August 6
 
Wandering around looking for something while doing his “more” sign seems to mean he’s looking for his pacifier. Plans to work on a sign for pacifier. Getting much more consistent sign for “water” (still showing him how to make the sign and putting his hand under running water or giving him a glass of water and repeating this several times in a row. We did the little turtle finger play several times, and he wanted to hold onto both of my hands while I went through the whole thing, which was new.
 
August 7
 
 Zoo Day. He was pretty quiet all day – seemed to be taking everything in. Most interested in the sea lions, which moved around a lot and made lots of noise, and the ducks he could chase on the sidewalk. Went up to a little three or four-year old girl and offered her M’s bottle of water. When she didn’t want it, he tried the little one in the stroller. The baby (about ten or twelve months) was very interested, and Simon held the bottle like he does for his dolly at home, and the little one put it’s mouth over the cap at the end. Extremely cute. The other interesting thing was at the playground, which Simon liked very much and didn’t get to spend much time at. He came across what looks like a stand up version of toss across and turned every single one to the “O” side. (M had to point this out to me, and we got a little on tape.) Another kid messed them up a little, so Simon went back and did it again. Lots of “water” signs around the more watery exhibits.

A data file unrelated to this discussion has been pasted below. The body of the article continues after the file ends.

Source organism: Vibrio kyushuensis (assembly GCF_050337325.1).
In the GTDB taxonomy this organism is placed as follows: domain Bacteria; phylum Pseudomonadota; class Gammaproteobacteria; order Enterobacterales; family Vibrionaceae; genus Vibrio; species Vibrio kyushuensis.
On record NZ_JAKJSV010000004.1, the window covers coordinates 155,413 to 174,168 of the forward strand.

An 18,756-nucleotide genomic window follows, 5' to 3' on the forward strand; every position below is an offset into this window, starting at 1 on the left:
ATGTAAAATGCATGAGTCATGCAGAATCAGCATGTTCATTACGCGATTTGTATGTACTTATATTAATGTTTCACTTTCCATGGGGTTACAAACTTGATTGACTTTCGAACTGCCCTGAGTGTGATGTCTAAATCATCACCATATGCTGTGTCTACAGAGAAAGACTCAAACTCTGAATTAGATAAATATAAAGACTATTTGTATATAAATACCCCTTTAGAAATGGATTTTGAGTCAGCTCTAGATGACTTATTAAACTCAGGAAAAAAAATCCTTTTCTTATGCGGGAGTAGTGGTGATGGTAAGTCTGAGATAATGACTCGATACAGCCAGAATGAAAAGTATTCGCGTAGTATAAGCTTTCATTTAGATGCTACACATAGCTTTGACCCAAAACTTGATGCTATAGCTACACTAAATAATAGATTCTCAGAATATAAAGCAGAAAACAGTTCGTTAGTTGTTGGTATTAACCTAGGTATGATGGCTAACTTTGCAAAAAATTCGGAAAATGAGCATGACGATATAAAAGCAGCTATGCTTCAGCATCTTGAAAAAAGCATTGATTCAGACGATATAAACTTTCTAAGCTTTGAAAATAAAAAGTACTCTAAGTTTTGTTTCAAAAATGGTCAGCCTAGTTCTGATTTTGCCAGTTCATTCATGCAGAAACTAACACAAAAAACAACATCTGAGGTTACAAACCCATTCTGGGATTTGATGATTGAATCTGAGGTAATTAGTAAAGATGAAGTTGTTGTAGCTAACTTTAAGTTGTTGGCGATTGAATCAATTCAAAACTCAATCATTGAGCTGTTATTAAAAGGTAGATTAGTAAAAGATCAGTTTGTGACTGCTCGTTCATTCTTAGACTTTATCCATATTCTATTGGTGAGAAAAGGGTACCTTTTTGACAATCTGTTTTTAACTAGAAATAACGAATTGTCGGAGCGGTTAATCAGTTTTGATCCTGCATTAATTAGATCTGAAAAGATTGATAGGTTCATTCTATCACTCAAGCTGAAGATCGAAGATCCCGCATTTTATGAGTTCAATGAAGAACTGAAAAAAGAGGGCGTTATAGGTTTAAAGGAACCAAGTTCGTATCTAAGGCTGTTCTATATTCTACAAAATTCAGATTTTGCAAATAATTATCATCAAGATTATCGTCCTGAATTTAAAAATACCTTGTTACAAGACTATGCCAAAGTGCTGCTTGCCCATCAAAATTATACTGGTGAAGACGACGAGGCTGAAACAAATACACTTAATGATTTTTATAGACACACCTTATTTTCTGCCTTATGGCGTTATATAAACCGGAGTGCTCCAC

Had a wonderful time at the K’s later. K thought he was doing just great and that we were doing all the right things. Said to try just inundating him with communication options, especially pictures on the frig to make choices from and to communicate with people who may not know his signs, and to make sure the picture is always paired visually with the actual word.

Looking back:

I still look back on Simon having to have all the letters matching on that board as one of our early autism indicators. At this point, he still didn’t have an actual diagnosis, other than a speech delay, although we had experienced therapists who could see that there were indications and kept that in mind when working with him.

K is the wife of someone who was, at the time, a co-worker of my husband. She worked for and is now the board president of the Autism Society in our state. I had expressed concerns about whether to focus on signs or on pictures in trying to communicate with Simon. She basically said to do everything and look to build on what was working for him, and to this day I consider that one of the best pieces of advice I’ve ever gotten.